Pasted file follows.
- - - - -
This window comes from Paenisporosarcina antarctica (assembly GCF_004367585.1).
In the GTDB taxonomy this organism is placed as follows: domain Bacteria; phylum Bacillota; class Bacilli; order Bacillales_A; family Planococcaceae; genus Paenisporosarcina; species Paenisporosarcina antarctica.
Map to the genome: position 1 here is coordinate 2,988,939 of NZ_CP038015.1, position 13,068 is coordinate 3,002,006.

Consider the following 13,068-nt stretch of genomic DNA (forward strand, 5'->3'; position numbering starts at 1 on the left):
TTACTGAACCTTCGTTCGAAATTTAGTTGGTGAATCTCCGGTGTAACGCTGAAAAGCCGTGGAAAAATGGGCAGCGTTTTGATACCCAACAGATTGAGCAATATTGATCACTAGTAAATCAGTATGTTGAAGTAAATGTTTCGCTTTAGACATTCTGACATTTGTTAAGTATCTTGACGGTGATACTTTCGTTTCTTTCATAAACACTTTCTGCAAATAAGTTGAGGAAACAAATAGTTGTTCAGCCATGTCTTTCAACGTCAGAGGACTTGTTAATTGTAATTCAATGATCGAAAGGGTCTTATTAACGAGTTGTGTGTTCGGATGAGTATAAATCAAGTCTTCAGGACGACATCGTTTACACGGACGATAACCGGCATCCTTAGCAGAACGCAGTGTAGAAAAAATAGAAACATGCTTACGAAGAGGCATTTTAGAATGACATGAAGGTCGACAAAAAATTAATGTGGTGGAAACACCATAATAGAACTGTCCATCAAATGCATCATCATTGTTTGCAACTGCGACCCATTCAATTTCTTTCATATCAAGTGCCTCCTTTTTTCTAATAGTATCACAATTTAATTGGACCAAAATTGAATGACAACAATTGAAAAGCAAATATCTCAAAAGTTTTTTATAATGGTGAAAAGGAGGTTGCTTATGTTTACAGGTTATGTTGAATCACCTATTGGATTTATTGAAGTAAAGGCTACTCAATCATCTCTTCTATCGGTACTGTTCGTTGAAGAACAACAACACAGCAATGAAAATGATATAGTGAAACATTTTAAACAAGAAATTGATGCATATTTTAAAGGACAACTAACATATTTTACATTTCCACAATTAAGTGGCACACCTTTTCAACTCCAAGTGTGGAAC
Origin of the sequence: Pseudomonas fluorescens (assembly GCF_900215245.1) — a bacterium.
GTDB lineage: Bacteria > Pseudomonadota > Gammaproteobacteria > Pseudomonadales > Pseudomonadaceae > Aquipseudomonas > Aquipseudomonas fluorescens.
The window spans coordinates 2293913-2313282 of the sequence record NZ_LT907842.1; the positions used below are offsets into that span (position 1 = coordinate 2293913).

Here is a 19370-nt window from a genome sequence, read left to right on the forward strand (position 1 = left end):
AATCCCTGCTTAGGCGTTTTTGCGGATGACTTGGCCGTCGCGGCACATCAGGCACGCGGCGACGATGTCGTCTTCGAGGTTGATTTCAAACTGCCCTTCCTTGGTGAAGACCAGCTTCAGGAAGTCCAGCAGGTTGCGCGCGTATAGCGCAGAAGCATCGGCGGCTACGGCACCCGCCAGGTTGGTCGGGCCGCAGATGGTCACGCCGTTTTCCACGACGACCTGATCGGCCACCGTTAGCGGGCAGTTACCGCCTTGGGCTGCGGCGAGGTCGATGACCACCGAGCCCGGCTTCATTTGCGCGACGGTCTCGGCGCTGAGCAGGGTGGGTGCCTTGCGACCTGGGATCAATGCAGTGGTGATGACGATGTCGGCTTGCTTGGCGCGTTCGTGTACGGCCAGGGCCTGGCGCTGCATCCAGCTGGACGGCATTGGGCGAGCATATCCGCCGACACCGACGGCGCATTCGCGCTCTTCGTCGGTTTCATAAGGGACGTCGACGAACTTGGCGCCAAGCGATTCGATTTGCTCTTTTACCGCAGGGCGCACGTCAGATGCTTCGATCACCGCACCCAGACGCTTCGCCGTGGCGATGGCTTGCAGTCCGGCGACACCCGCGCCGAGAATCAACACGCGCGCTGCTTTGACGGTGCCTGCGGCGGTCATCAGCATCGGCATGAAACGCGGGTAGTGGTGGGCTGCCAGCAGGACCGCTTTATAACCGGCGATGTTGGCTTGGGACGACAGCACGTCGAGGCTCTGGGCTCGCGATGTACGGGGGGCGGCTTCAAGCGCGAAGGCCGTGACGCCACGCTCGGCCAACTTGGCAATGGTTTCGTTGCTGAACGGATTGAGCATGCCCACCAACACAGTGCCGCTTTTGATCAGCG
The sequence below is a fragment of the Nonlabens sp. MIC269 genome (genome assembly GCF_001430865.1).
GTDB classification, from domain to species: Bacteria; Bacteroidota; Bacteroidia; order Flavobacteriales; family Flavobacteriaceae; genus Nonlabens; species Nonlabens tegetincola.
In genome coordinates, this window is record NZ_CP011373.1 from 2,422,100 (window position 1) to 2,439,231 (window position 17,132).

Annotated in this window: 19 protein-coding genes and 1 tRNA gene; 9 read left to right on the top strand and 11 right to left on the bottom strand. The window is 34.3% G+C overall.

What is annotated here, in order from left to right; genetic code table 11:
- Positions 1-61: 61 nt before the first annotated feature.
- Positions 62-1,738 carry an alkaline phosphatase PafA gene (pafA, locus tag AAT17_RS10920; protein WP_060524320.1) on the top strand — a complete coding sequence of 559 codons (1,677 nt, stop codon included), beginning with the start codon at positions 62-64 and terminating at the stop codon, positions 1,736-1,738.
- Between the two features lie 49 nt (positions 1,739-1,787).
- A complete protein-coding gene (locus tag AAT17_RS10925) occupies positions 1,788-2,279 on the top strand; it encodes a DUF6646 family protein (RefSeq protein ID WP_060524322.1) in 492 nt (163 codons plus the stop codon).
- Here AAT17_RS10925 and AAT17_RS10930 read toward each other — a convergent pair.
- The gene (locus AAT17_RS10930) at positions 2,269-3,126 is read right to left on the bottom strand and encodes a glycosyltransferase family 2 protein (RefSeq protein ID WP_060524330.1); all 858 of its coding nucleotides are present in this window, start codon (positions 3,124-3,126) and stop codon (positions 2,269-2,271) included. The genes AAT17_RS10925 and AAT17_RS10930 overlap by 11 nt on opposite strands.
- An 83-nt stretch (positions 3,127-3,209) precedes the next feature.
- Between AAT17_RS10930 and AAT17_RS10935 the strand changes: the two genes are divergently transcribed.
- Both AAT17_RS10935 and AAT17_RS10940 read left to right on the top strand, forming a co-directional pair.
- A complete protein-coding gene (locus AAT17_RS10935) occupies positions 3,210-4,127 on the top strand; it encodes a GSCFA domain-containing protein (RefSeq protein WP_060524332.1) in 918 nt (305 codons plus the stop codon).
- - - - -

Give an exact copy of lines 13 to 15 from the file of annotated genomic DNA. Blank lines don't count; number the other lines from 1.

In genome coordinates, this window is record NZ_CP011373.1 from 2,422,100 (window position 1) to 2,439,231 (window position 17,132).

Annotated in this window: 19 protein-coding genes and 1 tRNA gene; 9 read left to right on the top strand and 11 right to left on the bottom strand. The window is 34.3% G+C overall.

What is annotated here, in order from left to right; genetic code table 11: